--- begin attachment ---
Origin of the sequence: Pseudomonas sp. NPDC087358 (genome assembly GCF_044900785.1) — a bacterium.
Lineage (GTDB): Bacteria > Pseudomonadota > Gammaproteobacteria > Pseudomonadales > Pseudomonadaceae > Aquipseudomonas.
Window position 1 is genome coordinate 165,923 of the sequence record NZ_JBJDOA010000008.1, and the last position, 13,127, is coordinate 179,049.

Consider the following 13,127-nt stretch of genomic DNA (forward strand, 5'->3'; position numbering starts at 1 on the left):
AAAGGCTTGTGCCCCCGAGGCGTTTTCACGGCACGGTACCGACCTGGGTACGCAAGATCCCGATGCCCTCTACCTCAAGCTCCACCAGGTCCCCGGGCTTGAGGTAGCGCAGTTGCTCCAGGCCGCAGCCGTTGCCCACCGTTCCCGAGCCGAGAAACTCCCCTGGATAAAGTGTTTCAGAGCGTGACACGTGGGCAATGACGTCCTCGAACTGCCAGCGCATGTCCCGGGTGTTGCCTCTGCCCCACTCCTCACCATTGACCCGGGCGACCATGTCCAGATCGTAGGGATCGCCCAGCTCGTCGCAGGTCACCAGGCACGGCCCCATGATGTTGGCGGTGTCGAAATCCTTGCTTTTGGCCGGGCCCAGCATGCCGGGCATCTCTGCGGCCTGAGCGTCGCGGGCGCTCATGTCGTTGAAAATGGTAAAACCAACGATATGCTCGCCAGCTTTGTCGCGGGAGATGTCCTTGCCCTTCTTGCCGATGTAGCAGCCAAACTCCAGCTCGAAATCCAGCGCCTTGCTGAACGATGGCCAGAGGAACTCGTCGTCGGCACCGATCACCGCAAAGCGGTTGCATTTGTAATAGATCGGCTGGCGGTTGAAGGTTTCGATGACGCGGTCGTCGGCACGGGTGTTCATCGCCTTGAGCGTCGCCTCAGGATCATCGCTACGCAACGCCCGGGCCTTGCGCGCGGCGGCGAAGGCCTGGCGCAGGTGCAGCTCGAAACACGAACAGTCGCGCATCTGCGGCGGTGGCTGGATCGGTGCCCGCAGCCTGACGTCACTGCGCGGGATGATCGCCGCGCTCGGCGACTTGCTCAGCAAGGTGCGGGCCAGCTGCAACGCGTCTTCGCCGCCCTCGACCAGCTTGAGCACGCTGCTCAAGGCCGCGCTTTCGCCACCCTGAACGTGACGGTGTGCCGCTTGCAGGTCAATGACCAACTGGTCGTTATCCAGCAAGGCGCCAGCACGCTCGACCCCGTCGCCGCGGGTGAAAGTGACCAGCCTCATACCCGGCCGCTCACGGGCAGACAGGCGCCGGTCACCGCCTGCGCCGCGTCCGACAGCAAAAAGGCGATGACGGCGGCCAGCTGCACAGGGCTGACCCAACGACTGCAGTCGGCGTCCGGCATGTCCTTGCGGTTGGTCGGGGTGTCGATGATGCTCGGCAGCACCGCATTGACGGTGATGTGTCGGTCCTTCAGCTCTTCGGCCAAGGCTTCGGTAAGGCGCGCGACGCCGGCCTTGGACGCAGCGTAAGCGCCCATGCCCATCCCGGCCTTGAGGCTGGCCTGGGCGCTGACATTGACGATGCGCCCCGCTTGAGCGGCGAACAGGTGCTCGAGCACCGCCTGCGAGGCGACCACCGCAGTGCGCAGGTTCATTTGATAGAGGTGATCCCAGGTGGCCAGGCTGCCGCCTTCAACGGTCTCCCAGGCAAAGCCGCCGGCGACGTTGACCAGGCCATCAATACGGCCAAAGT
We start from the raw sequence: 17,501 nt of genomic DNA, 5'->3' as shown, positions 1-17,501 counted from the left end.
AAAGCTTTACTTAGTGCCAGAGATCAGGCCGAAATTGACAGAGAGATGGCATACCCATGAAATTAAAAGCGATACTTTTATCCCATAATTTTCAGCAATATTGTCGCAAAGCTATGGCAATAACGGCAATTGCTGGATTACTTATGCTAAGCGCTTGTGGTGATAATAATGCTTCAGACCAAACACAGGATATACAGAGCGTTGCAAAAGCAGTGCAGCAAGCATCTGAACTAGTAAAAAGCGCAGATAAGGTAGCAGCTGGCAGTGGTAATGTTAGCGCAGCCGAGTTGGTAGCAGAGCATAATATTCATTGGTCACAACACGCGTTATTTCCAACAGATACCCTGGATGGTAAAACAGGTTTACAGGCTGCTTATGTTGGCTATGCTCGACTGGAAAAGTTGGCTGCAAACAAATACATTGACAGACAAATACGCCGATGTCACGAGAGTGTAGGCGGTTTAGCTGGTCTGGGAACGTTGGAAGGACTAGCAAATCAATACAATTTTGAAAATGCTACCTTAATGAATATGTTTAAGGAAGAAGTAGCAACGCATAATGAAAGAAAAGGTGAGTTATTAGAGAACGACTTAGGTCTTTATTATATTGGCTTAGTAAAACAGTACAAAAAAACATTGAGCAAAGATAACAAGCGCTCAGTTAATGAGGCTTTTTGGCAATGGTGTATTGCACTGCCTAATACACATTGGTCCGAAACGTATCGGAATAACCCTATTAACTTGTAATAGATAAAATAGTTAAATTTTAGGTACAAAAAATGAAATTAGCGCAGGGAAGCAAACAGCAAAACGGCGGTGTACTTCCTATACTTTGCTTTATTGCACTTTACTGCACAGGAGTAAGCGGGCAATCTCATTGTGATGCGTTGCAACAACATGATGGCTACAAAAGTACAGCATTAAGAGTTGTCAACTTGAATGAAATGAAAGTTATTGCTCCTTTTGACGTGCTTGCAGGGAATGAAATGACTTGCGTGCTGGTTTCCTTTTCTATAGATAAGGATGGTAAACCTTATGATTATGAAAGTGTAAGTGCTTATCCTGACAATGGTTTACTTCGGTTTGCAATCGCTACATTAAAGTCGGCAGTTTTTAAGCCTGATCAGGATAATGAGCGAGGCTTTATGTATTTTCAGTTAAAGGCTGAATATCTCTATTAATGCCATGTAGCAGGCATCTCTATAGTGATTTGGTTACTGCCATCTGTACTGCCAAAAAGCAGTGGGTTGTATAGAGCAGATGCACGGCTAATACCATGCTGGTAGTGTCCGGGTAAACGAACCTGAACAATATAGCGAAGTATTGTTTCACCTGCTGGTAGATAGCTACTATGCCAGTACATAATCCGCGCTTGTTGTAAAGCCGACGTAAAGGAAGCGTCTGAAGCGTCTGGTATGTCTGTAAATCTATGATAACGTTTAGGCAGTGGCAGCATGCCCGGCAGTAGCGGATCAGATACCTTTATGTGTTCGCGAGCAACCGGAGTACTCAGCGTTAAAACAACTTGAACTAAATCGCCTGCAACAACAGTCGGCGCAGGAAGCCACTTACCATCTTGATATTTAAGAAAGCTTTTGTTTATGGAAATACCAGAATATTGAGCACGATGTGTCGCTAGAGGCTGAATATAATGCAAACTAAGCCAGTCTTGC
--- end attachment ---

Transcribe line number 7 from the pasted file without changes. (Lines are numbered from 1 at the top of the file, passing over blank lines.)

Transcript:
AAAGCTTTACTTAGTGCCAGAGATCAGGCCGAAATTGACAGAGAGATGGCATACCCATGAAATTAAAAGCGATACTTTTATCCCATAATTTTCAGCAATATTGTCGCAAAGCTATGGCAATAACGGCAATTGCTGGATTACTTATGCTAAGCGCTTGTGGTGATAATAATGCTTCAGACCAAACACAGGATATACAGAGCGTTGCAAAAGCAGTGCAGCAAGCATCTGAACTAGTAAAAAGCGCAGATAAGGTAGCAGCTGGCAGTGGTAATGTTAGCGCAGCCGAGTTGGTAGCAGAGCATAATATTCATTGGTCACAACACGCGTTATTTCCAACAGATACCCTGGATGGTAAAACAGGTTTACAGGCTGCTTATGTTGGCTATGCTCGACTGGAAAAGTTGGCTGCAAACAAATACATTGACAGACAAATACGCCGATGTCACGAGAGTGTAGGCGGTTTAGCTGGTCTGGGAACGTTGGAAGGACTAGCAAATCAATACAATTTTGAAAATGCTACCTTAATGAATATGTTTAAGGAAGAAGTAGCAACGCATAATGAAAGAAAAGGTGAGTTATTAGAGAACGACTTAGGTCTTTATTATATTGGCTTAGTAAAACAGTACAAAAAAACATTGAGCAAAGATAACAAGCGCTCAGTTAATGAGGCTTTTTGGCAATGGTGTATTGCACTGCCTAATACACATTGGTCCGAAACGTATCGGAATAACCCTATTAACTTGTAATAGATAAAATAGTTAAATTTTAGGTACAAAAAATGAAATTAGCGCAGGGAAGCAAACAGCAAAACGGCGGTGTACTTCCTATACTTTGCTTTATTGCACTTTACTGCACAGGAGTAAGCGGGCAATCTCATTGTGATGCGTTGCAACAACATGATGGCTACAAAAGTACAGCATTAAGAGTTGTCAACTTGAATGAAATGAAAGTTATTGCTCCTTTTGACGTGCTTGCAGGGAATGAAATGACTTGCGTGCTGGTTTCCTTTTCTATAGATAAGGATGGTAAACCTTATGATTATGAAAGTGTAAGTGCTTATCCTGACAATGGTTTACTTCGGTTTGCAATCGCTACATTAAAGTCGGCAGTTTTTAAGCCTGATCAGGATAATGAGCGAGGCTTTATGTATTTTCAGTTAAAGGCTGAATATCTCTATTAATGCCATGTAGCAGGCATCTCTATAGTGATTTGGTTACTGCCATCTGTACTGCCAAAAAGCAGTGGGTTGTATAGAGCAGATGCACGGCTAATACCATGCTGGTAGTGTCCGGGTAAACGAACCTGAACAATATAGCGAAGTATTGTTTCACCTGCTGGTAGATAGCTACTATGCCAGTACATAATCCGCGCTTGTTGTAAAGCCGACGTAAAGGAAGCGTCTGAAGCGTCTGGTATGTCTGTAAATCTATGATAACGTTTAGGCAGTGGCAGCATGCCCGGCAGTAGCGGATCAGATACCTTTATGTGTTCGCGAGCAACCGGAGTACTCAGCGTTAAAACAACTTGAACTAAATCGCCTGCAACAACAGTCGGCGCAGGAAGCCACTTACCATCTTGATATTTAAGAAAGCTTTTGTTTATGGAAATACCAGAATATTGAGCACGATGTGTCGCTAGAGGCTGAATATAATGCAAACTAAGCCAGTCTTGC